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CHURCH CORNER: The content is key, not the word count
Jesus set you free to pray; that is what I’m discovering as I preach through the Lord’s Prayer this summer. Although when thinking of prayer, words like “should,” “ought” and “not enough” may come to mind before “freedom,” it ought not be so. Freedom and prayer belong in the same sentence together.
To begin with, there is not a linear relationship between quantity of words and quality of prayer; “more is better” is not necessarily true in prayer. Jesus said to his disciples, “When you are praying, do not heap up empty phrases as the Gentiles do; for they think that they will be heard because of their many words” (Mt 6:7). After all, when Jesus’ disciples asked him how to pray, Jesus offered a mere 57 words (in Matthew’s Greek) in the Lord’s Prayer. Fifty-seven words! This article has almost 10 times as many.
We are heard not because of our many words but because the Father is listening. In other words, Jesus extends an invitation into a conversation rather than introducing prayer regulations; interestingly enough, there are no prayer times, postures or minimums mandated in the New Testament.
Jesus continues, “Your Father knows what you need before you ask him” (v. 8). As one Bible scholar astutely commented, prayer is not an intelligence briefing for God. Yet how many of us approach prayer in this way: “Father, let me fill you in on the details, so you will understand my plight.” Your Father already knows. Freedom! Jesus sets us free from the amount of information we think we need to provide the Father in order for him to understand.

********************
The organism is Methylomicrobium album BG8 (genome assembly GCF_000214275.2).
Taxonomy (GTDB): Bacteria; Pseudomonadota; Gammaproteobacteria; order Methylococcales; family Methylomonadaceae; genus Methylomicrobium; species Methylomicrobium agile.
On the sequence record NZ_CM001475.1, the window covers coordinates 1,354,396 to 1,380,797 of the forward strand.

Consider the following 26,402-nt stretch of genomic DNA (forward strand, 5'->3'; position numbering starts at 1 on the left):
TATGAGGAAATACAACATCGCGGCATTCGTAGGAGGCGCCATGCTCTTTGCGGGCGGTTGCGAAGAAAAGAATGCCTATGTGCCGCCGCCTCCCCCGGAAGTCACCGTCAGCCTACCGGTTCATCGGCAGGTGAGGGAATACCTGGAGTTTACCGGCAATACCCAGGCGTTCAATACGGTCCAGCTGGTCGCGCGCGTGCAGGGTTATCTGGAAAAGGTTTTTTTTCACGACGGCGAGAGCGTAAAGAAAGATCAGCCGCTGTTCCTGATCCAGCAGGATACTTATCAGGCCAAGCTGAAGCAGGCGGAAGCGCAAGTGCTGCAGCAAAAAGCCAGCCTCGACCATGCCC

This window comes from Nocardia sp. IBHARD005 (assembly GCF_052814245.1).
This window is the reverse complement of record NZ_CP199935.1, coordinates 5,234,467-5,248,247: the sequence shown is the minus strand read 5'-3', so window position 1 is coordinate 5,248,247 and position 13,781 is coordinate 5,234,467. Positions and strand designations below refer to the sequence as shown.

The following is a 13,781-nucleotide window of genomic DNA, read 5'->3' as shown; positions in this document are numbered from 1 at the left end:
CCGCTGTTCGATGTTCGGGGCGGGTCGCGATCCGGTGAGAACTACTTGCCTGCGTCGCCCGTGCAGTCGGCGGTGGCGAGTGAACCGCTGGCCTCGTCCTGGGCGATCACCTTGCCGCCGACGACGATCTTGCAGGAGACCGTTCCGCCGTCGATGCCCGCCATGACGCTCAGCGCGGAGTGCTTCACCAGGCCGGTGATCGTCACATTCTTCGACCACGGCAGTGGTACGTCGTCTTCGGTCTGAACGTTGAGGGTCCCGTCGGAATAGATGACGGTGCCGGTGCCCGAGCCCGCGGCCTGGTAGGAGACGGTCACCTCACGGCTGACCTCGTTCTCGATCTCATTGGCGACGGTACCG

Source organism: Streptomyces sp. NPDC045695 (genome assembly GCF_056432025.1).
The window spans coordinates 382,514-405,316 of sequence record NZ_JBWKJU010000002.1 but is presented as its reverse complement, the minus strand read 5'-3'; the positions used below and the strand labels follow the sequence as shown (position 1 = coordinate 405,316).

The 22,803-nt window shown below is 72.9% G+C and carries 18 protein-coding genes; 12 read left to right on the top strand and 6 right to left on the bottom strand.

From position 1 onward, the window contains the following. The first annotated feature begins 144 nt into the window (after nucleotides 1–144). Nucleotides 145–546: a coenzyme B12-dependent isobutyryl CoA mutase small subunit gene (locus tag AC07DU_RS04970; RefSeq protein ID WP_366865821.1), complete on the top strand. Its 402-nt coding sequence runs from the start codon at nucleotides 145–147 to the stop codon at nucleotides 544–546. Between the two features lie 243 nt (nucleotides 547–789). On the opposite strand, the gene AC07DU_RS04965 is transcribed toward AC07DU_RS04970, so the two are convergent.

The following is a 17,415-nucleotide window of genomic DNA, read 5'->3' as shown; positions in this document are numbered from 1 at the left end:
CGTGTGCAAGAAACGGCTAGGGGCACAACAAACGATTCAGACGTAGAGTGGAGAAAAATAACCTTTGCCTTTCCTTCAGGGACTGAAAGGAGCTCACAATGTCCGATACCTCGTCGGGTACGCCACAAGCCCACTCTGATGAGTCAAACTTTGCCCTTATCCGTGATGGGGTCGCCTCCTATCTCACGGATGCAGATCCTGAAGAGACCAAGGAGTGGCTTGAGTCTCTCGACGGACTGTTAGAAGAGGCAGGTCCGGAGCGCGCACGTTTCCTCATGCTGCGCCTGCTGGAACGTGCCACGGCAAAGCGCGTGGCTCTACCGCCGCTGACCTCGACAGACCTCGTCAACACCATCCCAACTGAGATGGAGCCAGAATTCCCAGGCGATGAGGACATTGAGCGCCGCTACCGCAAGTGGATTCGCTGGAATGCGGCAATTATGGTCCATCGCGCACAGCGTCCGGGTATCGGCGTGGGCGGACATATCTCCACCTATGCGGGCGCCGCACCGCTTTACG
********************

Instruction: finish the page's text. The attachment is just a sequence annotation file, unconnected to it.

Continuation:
Finally, have you ever noticed the father is the activator of every petition in the Lord’s Prayer? Our Father in heaven, hallowed be your name – who reveals the Father’s holy name but the Father himself? Your kingdom come – who brings the kingdom but the Father? Your will be done – who accomplishes his will but the Father? Give us our daily bread – who are we asking? Forgive our debts – who has the power to cancel debts? Deliver us from the evil one – again, who does it? Jesus teaches us to pray that the Father will do what only the Father can do, and because our Father is both good and God, he will do it! Freedom again! Jesus sets us free to pray boldly and confidently.
Jesus’ invitation into a relationally intimate conversation with the Father sets us free from the notion that increasing the quantity of our words will finally earn a hearing with the Father. He sets us free from the myth that we need to inform the Father so he can understand. And he sets us free to pray boldly and confidently. Feel free to pray.
Community Presbyterian Church